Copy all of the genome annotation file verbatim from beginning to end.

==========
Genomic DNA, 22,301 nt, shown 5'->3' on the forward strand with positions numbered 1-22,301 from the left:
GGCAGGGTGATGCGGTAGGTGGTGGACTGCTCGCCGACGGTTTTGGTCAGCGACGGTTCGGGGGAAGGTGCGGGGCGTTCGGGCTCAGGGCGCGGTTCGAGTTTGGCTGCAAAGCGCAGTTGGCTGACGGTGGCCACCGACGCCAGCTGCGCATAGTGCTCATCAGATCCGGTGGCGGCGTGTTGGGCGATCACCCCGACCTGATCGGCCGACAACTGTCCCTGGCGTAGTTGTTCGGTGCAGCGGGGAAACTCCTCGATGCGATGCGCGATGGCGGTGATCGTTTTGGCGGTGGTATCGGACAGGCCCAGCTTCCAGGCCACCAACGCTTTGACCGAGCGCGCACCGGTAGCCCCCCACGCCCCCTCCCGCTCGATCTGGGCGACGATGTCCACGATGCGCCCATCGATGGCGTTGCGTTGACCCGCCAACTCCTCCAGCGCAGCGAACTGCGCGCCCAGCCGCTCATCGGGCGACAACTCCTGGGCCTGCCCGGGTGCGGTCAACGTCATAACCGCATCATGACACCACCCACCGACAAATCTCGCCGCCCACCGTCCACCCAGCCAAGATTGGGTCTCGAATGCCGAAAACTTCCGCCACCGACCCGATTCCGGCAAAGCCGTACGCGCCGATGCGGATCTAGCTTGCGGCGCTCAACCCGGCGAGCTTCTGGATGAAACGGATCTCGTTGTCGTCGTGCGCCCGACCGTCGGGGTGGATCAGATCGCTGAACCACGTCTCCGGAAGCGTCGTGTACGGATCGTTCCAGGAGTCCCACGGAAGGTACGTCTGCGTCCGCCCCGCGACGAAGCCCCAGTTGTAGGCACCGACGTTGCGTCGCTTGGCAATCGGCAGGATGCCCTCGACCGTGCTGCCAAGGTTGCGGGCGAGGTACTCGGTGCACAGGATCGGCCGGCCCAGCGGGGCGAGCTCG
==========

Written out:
Genomic DNA, 22,301 nt, shown 5'->3' on the forward strand with positions numbered 1-22,301 from the left:
GGCAGGGTGATGCGGTAGGTGGTGGACTGCTCGCCGACGGTTTTGGTCAGCGACGGTTCGGGGGAAGGTGCGGGGCGTTCGGGCTCAGGGCGCGGTTCGAGTTTGGCTGCAAAGCGCAGTTGGCTGACGGTGGCCACCGACGCCAGCTGCGCATAGTGCTCATCAGATCCGGTGGCGGCGTGTTGGGCGATCACCCCGACCTGATCGGCCGACAACTGTCCCTGGCGTAGTTGTTCGGTGCAGCGGGGAAACTCCTCGATGCGATGCGCGATGGCGGTGATCGTTTTGGCGGTGGTATCGGACAGGCCCAGCTTCCAGGCCACCAACGCTTTGACCGAGCGCGCACCGGTAGCCCCCCACGCCCCCTCCCGCTCGATCTGGGCGACGATGTCCACGATGCGCCCATCGATGGCGTTGCGTTGACCCGCCAACTCCTCCAGCGCAGCGAACTGCGCGCCCAGCCGCTCATCGGGCGACAACTCCTGGGCCTGCCCGGGTGCGGTCAACGTCATAACCGCATCATGACACCACCCACCGACAAATCTCGCCGCCCACCGTCCACCCAGCCAAGATTGGGTCTCGAATGCCGAAAACTTCCGCCACCGACCCGATTCCGGCAAAGCCGTACGCGCCGATGCGGATCTAGCTTGCGGCGCTCAACCCGGCGAGCTTCTGGATGAAACGGATCTCGTTGTCGTCGTGCGCCCGACCGTCGGGGTGGATCAGATCGCTGAACCACGTCTCCGGAAGCGTCGTGTACGGATCGTTCCAGGAGTCCCACGGAAGGTACGTCTGCGTCCGCCCCGCGACGAAGCCCCAGTTGTAGGCACCGACGTTGCGTCGCTTGGCAATCGGCAGGATGCCCTCGACCGTGCTGCCAAGGTTGCGGGCGAGGTACTCGGTGCACAGGATCGGCCGGCCCAGCGGGGCGAGCTCG